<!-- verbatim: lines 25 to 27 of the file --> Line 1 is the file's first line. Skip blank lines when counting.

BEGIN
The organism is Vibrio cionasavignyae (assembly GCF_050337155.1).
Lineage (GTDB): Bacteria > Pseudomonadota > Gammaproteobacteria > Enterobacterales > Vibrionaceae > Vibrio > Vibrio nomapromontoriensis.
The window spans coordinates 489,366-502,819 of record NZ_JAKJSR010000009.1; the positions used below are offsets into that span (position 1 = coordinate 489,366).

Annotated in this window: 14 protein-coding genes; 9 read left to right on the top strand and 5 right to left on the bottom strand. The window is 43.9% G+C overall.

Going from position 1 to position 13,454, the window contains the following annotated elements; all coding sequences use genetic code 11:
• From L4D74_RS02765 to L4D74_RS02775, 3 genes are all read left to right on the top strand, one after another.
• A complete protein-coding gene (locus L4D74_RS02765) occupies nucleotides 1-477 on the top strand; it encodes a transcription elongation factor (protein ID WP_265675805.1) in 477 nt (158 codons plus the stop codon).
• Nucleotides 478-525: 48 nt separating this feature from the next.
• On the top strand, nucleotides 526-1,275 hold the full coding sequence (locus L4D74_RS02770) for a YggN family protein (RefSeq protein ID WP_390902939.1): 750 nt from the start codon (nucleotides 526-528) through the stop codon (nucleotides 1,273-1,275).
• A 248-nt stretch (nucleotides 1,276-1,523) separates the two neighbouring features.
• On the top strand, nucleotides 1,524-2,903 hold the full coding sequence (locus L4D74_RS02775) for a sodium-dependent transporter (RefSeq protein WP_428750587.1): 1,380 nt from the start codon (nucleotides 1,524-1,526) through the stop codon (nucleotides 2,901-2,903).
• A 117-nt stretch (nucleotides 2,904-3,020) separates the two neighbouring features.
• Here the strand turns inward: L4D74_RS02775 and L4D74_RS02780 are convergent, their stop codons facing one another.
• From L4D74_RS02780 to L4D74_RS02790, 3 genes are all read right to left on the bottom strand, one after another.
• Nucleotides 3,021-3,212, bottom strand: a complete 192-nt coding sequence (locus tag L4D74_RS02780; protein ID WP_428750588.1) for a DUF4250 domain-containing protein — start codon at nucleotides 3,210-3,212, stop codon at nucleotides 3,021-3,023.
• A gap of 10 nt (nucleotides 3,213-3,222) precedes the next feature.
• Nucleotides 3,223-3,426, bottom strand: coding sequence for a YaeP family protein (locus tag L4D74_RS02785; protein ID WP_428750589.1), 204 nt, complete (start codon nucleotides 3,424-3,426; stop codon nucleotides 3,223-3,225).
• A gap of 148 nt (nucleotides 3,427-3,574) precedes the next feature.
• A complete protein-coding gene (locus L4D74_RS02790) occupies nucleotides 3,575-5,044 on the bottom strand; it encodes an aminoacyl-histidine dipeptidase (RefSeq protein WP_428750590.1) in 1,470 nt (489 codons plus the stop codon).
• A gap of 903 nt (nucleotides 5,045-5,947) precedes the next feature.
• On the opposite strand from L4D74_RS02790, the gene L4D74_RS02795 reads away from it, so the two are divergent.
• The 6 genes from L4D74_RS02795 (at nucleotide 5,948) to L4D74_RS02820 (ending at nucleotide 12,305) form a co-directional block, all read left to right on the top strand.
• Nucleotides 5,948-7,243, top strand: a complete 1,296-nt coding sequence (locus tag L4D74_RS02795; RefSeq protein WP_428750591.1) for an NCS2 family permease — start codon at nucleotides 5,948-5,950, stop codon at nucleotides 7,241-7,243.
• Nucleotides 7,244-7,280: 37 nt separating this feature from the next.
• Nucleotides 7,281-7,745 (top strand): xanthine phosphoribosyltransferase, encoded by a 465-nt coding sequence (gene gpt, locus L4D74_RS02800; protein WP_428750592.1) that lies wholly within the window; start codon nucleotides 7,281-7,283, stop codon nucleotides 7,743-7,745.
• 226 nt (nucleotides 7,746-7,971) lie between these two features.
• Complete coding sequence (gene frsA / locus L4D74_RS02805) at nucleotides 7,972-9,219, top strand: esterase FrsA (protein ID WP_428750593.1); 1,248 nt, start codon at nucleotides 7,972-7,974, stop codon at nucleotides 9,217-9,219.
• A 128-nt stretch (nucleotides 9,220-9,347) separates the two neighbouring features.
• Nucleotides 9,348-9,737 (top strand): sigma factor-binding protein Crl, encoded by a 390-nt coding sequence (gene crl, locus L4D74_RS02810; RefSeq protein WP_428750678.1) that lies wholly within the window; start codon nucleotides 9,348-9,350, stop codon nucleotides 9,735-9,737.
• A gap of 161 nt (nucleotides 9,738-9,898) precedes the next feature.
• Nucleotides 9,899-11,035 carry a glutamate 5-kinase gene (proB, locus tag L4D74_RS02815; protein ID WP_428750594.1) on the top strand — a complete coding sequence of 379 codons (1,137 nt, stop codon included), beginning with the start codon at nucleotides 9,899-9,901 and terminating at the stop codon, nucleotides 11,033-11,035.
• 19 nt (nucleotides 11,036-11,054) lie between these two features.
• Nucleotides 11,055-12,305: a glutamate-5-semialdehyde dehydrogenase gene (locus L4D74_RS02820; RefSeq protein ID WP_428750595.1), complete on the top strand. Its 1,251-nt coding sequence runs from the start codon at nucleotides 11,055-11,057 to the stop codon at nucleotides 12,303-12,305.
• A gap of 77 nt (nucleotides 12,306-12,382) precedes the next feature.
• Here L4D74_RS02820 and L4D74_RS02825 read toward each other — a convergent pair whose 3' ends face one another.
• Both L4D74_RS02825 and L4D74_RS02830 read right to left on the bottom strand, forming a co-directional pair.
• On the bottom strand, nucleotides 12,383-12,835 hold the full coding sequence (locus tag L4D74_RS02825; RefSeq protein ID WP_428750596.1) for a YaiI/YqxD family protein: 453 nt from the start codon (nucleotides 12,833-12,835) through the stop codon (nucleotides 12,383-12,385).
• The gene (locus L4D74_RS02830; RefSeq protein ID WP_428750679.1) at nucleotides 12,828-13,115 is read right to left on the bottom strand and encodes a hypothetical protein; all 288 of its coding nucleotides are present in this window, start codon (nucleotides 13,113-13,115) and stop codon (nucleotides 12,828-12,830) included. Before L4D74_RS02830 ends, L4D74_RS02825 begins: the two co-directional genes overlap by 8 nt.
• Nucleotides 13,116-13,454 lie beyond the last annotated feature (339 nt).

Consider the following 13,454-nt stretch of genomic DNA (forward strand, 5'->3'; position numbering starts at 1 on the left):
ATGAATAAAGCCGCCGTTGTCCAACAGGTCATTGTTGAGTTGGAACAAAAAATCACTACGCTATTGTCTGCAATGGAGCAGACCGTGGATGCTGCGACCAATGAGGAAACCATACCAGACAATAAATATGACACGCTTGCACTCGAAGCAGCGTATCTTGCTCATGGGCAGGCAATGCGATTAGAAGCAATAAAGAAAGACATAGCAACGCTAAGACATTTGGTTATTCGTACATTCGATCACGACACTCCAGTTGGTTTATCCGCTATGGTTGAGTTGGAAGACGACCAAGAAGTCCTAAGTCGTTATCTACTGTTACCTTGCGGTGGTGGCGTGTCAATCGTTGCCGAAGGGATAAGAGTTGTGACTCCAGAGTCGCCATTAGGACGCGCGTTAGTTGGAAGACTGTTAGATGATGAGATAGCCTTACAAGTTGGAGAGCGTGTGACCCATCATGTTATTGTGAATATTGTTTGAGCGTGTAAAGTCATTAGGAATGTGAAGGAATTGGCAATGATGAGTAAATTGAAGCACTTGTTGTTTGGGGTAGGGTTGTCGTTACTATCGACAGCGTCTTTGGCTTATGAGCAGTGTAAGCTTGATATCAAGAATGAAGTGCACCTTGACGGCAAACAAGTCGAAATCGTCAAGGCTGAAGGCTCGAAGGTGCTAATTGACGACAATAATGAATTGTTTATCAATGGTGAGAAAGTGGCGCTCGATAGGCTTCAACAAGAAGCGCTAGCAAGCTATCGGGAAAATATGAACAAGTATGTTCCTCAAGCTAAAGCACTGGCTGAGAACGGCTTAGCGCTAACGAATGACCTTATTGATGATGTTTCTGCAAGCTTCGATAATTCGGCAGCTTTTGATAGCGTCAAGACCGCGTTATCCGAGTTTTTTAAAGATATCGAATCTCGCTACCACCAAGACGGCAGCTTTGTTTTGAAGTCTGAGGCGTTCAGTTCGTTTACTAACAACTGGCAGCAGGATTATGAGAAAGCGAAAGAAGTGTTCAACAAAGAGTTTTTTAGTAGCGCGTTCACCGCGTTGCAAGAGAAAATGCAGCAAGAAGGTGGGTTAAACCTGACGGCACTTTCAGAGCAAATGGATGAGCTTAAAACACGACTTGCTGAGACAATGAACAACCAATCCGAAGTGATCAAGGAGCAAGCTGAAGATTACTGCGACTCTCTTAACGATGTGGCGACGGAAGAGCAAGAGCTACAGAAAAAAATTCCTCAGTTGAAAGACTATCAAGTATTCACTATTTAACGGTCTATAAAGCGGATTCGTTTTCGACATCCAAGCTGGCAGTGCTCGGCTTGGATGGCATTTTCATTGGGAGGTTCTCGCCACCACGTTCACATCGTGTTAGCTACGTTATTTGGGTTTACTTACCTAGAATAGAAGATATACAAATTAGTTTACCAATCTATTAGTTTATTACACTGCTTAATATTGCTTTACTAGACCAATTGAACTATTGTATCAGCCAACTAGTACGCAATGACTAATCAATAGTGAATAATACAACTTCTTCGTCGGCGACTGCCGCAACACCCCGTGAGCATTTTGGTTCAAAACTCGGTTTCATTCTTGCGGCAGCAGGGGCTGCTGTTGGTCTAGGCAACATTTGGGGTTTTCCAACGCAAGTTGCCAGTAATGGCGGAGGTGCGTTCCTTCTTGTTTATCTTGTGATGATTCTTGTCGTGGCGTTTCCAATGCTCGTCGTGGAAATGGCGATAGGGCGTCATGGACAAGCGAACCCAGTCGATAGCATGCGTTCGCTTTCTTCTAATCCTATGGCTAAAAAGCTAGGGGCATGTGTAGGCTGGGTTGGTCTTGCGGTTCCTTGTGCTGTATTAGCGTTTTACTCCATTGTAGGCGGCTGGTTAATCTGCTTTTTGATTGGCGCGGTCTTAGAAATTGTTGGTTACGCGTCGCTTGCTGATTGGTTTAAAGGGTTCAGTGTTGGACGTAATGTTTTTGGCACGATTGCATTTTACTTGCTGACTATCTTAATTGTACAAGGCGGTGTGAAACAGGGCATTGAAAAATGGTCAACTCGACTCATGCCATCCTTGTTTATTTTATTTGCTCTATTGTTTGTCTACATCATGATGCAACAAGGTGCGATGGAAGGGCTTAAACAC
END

• Nucleotides 7,281-7,745 (top strand): xanthine phosphoribosyltransferase, encoded by a 465-nt coding sequence (gene gpt, locus L4D74_RS02800; protein WP_428750592.1) that lies wholly within the window; start codon nucleotides 7,281-7,283, stop codon nucleotides 7,743-7,745.
• 226 nt (nucleotides 7,746-7,971) lie between these two features.
• Complete coding sequence (gene frsA / locus L4D74_RS02805) at nucleotides 7,972-9,219, top strand: esterase FrsA (protein ID WP_428750593.1); 1,248 nt, start codon at nucleotides 7,972-7,974, stop codon at nucleotides 9,217-9,219.